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Page 2 Thursday, May 25, 2000 The Westfield Leader and THE TIMES of Scotch Plains – Fanwood A WATCHUNG COMMUNICATIONS, INC. PUBLICATION



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Tax Credits, Gun Policies Separate Mr. Farley From District Seven Opponents


Specially Written for The Westfield Leader and The Times

WESTFIELD – If Capitol Hill experience was the main criteria for selecting the Democratic nominee in the Seventh Congressional District, Joel Farley would win that race hands down.

But, in the fourcandidate race headed by Union County Manager Michael J. Lapolla and former Fanwood Mayor Maryanne S. Connelly, Mr. Farley realizes he is fighting an uphill battle.

The antiVietnam War demonstrator in the 1960s, however, believes he received a major boost in proposal to provide full federal income tax credits to teachers in hopes of increasing quality teachers nationwide. The plan received a boost when California Governor Gray Davis proposed a similar plan exempting teachers from the state income tax.

The candidate also supports preservation of New Jersey’s open spaces and an end to the shipping of New York City garbage into Union County, an end to discrimination against homosexuals in the military including the “don’t ask, don’t tell policy” – the candidate is openly gay — the use of federal budget surplus to strengthen and preserve Social Security and expansion of Medicare to include coverage of prescription drugs.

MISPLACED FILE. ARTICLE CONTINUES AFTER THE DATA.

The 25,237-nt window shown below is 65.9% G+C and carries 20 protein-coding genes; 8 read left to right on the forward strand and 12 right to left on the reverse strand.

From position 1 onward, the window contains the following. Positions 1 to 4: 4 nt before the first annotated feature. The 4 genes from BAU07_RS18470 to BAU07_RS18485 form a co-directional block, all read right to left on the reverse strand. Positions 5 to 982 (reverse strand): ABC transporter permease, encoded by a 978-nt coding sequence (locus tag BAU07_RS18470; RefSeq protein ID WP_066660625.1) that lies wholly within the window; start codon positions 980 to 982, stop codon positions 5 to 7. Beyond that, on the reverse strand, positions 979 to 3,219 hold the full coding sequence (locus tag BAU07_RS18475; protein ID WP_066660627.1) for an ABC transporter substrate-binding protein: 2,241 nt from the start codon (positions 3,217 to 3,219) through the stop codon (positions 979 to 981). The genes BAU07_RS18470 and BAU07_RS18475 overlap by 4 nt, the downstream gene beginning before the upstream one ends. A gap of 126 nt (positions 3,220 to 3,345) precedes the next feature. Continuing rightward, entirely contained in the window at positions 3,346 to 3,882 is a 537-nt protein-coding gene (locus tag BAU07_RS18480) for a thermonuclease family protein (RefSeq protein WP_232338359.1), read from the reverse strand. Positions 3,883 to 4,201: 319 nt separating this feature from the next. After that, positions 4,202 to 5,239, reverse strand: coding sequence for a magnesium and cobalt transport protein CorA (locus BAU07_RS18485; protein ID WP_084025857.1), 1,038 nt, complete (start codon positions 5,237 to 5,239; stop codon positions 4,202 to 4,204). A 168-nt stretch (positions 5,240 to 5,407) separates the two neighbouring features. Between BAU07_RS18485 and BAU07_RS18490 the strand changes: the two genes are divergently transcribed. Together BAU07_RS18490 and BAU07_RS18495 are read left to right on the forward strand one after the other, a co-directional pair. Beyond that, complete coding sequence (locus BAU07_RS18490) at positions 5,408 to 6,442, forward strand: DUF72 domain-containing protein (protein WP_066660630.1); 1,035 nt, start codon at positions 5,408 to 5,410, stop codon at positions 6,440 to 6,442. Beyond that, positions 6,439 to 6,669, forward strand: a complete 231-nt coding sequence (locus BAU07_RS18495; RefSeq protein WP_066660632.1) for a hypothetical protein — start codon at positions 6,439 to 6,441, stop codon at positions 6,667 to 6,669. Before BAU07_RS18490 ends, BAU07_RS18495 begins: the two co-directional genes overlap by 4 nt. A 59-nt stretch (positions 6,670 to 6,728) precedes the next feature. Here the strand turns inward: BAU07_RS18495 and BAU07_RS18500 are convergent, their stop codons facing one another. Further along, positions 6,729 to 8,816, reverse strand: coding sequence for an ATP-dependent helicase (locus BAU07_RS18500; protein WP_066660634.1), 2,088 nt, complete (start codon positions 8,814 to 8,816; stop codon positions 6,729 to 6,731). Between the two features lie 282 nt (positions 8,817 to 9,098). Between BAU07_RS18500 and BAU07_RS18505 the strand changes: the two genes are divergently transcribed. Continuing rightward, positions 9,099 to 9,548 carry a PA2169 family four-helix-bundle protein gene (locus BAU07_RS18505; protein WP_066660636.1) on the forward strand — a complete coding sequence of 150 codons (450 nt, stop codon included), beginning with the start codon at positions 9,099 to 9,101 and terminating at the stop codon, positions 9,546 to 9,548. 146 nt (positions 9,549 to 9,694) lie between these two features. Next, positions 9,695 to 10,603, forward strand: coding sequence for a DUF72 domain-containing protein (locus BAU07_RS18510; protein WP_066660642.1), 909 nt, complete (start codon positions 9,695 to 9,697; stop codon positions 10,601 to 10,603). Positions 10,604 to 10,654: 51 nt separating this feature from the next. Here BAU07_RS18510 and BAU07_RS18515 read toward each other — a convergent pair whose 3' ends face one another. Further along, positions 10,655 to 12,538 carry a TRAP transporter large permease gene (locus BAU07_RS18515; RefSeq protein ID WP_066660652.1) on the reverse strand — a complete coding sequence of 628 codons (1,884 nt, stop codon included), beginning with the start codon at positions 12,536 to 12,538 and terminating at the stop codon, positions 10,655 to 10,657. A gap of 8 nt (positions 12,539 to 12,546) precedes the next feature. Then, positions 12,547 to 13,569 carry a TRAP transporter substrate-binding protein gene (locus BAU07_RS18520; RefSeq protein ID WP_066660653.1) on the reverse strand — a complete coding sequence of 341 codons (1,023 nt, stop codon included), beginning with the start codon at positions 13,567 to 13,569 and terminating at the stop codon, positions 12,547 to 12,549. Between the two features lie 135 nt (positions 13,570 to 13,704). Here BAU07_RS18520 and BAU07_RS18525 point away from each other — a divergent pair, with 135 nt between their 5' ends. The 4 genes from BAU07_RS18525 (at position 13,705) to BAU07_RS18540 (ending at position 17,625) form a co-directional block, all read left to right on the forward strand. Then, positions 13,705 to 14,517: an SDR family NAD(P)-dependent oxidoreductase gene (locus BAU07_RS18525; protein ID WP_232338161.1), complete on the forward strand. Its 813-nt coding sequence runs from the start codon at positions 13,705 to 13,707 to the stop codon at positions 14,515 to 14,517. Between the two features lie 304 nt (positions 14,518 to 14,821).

Last week Mr. Farley, who grew up in Westfield where he went through the public school system, sat down with The Westfield Leader and

The Times of Scotch PlainsFanwood

to discuss his background and platform. The candidate’s first elective office was as Treasurer and later Student Council President at Roosevelt Jr. high school from 196869.

While at Westfield High School, he participated in the Congressional Seminar Program, where he went to Washington and meet with Congressmen and Senators including then Congressman Gerald Ford and Senator Ted Kennedy (DMass.)

The candidate grew up with seven brothers and sisters including his younger sister, Stacey, who designed the tiles on transportation history displayed in the Westfield train station underpass. His two older brothers, John and Robert, were Westfield High School valedictorians. Their mother, Eileen, was President of the Friends of the Westfield Library.

Mr. Farley’s Washington experience dates back to when he interned for the late U. S. Senator Stewart Symington (DMO).

After graduating from Harvard Law School in 1983, Mr. Farley worked as a staff investigator for the House of Representatives Subcommittee on Employment in Housing under the House Government Operations Committee. The committee was chaired by Congressman Barney Frank (DMass).

Mr. Farley served as an elected member of the Westfield Town Democratic Committee in 1972 at 18. He later received an undergraduate degree from the Woodrow Wil

Kean Feels Family Name, Congressional Aide Work Puts Him Ahead of Field


Specially Written for The Westfield Leader and The Times

WESTFIELD – His father was governor. His grandfather and greatgrandfather were Congressmen. And now, Tom Kean, Jr. of Westfield, 31, the seventh generation of the Kean family to live in Union County, wants to represent the Seventh District in the House of Representatives.

Looking at the field of four Republican candidates who are seeking the party’s nomination, Mr. Kean believes the 2½ years he spent in Congressman Bob Franks’ Washington office as a legislative aide and his experience with the Environmental Protection Agency (EPA) put him ahead of the competition.